A Safer Way
An interesting new report from the U.K.’s Department for Transport, titled “A Safer Way: Consultation on Making Britain’s Roads the Safest in the World,” notes that the country, which already has among the safest roads in the world and has cut fatalities by 18%, is aiming to reduce road casualties by a further one-third by 2020. As the chart above shows, the U.S. is in rather a different group of company (this measure is, albeit, per 100,000 persons so does not account for miles driven, but still…)
One part of the strategy is an increase in “self-enforcing” 20 MPH speed zones in urban areas (London now has more than 700, it notes).
Research suggests that pedestrians struck at 30 mph have about a 1 in 5 chance of being killed. At 20 mph the chance of a pedestrian dying is 1 in 40. In order to improve safety on the streets where we live, we will amend our guidance on speed limits, recommending that highway authorities, over time, introduce 20 mph zones or limits into streets that are primarily residential in nature and which are not part of any major through route. Similarly, we will encourage local authorities to consider introducing 20 mph limits or zones in town or city streets, such as around schools, shops, markets, playgrounds and other areas where pedestrian and cyclist movements are high.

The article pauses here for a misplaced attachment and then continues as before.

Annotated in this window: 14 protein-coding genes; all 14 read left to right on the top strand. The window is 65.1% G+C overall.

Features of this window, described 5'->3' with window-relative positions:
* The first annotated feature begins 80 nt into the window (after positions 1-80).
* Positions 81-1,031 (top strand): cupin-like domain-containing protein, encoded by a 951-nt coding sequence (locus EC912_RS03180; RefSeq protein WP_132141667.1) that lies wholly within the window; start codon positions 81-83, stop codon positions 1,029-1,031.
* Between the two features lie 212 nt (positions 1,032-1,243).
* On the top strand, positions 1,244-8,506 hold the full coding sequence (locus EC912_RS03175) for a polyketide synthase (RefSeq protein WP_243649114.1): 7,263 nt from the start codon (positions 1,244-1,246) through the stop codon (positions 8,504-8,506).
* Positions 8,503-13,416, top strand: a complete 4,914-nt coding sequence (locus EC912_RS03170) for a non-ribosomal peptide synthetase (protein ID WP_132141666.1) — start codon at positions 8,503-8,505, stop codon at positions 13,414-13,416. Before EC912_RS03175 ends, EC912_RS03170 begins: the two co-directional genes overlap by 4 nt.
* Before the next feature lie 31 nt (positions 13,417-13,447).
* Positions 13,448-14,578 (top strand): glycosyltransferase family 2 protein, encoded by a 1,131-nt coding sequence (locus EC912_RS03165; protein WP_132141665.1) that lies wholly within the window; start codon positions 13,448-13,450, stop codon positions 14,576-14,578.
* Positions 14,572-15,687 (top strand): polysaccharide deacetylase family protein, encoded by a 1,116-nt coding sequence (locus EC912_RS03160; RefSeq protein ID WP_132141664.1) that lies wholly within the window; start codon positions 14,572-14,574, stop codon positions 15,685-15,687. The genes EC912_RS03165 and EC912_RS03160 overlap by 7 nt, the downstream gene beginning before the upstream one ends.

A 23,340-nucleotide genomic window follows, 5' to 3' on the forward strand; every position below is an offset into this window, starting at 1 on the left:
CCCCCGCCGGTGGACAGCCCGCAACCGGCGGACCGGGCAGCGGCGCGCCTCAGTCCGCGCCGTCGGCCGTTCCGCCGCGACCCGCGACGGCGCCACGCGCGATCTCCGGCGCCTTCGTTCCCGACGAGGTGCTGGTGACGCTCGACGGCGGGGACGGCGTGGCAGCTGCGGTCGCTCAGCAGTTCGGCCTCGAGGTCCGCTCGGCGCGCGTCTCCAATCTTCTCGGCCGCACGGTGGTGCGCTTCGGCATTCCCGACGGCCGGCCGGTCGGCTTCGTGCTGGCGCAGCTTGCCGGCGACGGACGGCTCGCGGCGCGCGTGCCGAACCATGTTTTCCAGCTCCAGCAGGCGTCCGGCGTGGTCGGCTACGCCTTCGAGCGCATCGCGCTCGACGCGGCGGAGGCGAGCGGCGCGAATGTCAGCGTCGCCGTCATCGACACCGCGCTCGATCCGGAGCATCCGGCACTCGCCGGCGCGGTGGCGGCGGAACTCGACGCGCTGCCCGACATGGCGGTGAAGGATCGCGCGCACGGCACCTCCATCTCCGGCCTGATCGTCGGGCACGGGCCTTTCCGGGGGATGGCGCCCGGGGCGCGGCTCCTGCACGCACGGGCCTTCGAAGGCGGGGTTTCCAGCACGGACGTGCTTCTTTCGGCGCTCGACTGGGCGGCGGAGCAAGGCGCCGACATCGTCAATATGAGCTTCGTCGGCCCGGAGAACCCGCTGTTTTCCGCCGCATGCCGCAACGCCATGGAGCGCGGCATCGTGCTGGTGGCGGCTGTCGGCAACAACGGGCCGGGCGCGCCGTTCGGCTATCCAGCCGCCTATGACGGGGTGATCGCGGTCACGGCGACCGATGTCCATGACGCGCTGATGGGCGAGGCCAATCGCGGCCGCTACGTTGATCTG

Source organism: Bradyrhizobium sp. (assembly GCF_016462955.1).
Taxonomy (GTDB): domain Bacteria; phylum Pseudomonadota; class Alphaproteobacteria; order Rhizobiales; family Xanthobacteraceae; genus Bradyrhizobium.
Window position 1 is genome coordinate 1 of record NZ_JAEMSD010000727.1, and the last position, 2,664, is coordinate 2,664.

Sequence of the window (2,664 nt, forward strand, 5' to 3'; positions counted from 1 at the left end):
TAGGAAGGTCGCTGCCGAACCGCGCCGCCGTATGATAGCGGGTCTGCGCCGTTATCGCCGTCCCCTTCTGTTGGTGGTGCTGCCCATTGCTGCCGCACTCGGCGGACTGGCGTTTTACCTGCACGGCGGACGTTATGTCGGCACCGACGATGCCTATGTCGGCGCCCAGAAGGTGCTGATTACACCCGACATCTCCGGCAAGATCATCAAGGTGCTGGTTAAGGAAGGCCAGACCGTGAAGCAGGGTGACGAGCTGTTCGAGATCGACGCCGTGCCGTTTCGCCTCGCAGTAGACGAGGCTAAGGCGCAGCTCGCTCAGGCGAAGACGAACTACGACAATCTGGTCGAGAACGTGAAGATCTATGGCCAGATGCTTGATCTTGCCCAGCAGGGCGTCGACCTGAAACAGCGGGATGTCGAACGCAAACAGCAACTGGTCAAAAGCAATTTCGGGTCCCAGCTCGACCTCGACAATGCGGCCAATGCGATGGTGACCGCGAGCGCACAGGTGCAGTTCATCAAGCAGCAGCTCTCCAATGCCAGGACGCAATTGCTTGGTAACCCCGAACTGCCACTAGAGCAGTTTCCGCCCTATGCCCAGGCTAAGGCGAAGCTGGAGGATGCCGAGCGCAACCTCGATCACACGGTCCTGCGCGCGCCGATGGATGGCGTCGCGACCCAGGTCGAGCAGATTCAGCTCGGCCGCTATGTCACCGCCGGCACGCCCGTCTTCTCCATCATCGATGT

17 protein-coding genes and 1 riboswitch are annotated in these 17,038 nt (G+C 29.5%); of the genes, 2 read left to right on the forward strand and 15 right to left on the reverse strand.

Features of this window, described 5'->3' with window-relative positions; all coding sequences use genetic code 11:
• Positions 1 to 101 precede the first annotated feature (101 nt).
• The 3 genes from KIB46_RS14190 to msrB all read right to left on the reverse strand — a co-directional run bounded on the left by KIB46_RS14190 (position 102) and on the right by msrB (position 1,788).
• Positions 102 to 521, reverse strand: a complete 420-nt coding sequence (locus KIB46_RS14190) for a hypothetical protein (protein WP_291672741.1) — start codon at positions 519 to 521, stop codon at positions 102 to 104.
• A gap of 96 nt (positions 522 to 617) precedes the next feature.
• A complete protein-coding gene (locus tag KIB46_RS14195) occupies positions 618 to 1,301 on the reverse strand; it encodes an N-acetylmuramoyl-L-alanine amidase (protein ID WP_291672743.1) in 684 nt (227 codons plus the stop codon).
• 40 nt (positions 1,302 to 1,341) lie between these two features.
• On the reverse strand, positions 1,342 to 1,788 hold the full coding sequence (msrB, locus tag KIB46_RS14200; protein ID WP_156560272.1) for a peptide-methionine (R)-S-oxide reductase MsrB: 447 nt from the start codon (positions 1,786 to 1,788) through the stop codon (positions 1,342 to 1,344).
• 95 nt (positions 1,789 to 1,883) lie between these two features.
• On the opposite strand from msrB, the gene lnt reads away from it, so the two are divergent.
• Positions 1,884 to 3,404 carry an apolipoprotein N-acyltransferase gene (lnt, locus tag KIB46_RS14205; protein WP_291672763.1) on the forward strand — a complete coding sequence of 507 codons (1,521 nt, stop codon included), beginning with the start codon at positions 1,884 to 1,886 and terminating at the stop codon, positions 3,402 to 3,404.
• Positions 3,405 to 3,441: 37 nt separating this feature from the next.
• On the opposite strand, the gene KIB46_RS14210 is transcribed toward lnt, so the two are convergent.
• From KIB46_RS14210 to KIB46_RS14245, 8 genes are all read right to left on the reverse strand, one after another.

The DFT will also be studying what speed reductions are theoretically possible without engineering treatments:
We will, however, also research the effect on speeds and casualties of wide‑area, un‑engineered 20 mph zones. As introduced in Portsmouth and proposed for a number of other cities, these are implemented through 20 mph signs alone. Our previous evidence shows that these have the effect of reducing speeds by 1–2 mph (as opposed to engineered zones, which can reduce speeds to near 20 mph) and are therefore most suited to roads where average speeds are already low. We will, however, re‑examine this issue in the light of the evidence provided by our forthcoming research.
Interestingly, the U.K. has already seen substantial speed reductions on local streets — whether this is due to enforcement, engineering, or education (or a bit of all three) is unclear.
The percentage of vehicles that exceed the speed limit on 30 mph roads was lower in every vehicle category in 2007 than it was ten years earlier (Figure 7.1). The improvement is particularly marked for cars, for which the percentage exceeding the speed limit in 1996 was about three‑quarters. This fell to just under half in 2007.
The implication of this goes beyond safety.
Not only do these zones make our streets safer, but they also have potential to reduce pollution and improve public health by encouraging walking and cycling. The limited evidence gathered to date suggests that people walk and cycle more in areas subject to 20 mph zones. We believe that these road safety measures will have the effect of enhancing both public safety and public perception of safety, so encouraging more walking and cycling.
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